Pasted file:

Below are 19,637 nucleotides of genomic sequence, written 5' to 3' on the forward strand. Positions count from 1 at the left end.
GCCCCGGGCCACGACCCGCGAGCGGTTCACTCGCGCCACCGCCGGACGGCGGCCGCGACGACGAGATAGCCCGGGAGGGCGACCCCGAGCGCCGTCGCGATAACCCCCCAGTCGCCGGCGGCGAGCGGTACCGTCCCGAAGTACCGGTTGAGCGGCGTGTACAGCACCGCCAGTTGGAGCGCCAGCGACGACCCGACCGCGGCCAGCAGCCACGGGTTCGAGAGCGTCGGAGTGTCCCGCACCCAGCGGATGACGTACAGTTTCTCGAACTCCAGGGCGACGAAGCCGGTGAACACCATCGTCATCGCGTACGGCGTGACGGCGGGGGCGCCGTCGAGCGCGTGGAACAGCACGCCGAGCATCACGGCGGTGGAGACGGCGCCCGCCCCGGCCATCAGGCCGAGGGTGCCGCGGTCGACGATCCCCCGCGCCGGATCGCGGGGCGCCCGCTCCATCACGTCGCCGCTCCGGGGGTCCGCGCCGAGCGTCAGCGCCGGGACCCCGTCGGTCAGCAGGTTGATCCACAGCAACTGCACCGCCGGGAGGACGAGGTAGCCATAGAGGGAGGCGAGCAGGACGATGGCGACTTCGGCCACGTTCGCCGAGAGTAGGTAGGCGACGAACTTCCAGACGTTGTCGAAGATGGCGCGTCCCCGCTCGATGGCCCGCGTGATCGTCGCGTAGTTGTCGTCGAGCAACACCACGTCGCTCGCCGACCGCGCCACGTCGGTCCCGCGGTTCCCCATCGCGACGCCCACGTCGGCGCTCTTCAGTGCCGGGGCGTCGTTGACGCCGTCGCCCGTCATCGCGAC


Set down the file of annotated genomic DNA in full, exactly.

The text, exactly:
Below are 19,637 nucleotides of genomic sequence, written 5' to 3' on the forward strand. Positions count from 1 at the left end.
GCCCCGGGCCACGACCCGCGAGCGGTTCACTCGCGCCACCGCCGGACGGCGGCCGCGACGACGAGATAGCCCGGGAGGGCGACCCCGAGCGCCGTCGCGATAACCCCCCAGTCGCCGGCGGCGAGCGGTACCGTCCCGAAGTACCGGTTGAGCGGCGTGTACAGCACCGCCAGTTGGAGCGCCAGCGACGACCCGACCGCGGCCAGCAGCCACGGGTTCGAGAGCGTCGGAGTGTCCCGCACCCAGCGGATGACGTACAGTTTCTCGAACTCCAGGGCGACGAAGCCGGTGAACACCATCGTCATCGCGTACGGCGTGACGGCGGGGGCGCCGTCGAGCGCGTGGAACAGCACGCCGAGCATCACGGCGGTGGAGACGGCGCCCGCCCCGGCCATCAGGCCGAGGGTGCCGCGGTCGACGATCCCCCGCGCCGGATCGCGGGGCGCCCGCTCCATCACGTCGCCGCTCCGGGGGTCCGCGCCGAGCGTCAGCGCCGGGACCCCGTCGGTCAGCAGGTTGATCCACAGCAACTGCACCGCCGGGAGGACGAGGTAGCCATAGAGGGAGGCGAGCAGGACGATGGCGACTTCGGCCACGTTCGCCGAGAGTAGGTAGGCGACGAACTTCCAGACGTTGTCGAAGATGGCGCGTCCCCGCTCGATGGCCCGCGTGATCGTCGCGTAGTTGTCGTCGAGCAACACCACGTCGCTCGCCGACCGCGCCACGTCGGTCCCGCGGTTCCCCATCGCGACGCCCACGTCGGCGCTCTTCAGTGCCGGGGCGTCGTTGACGCCGTCGCCCGTCATCGCGAC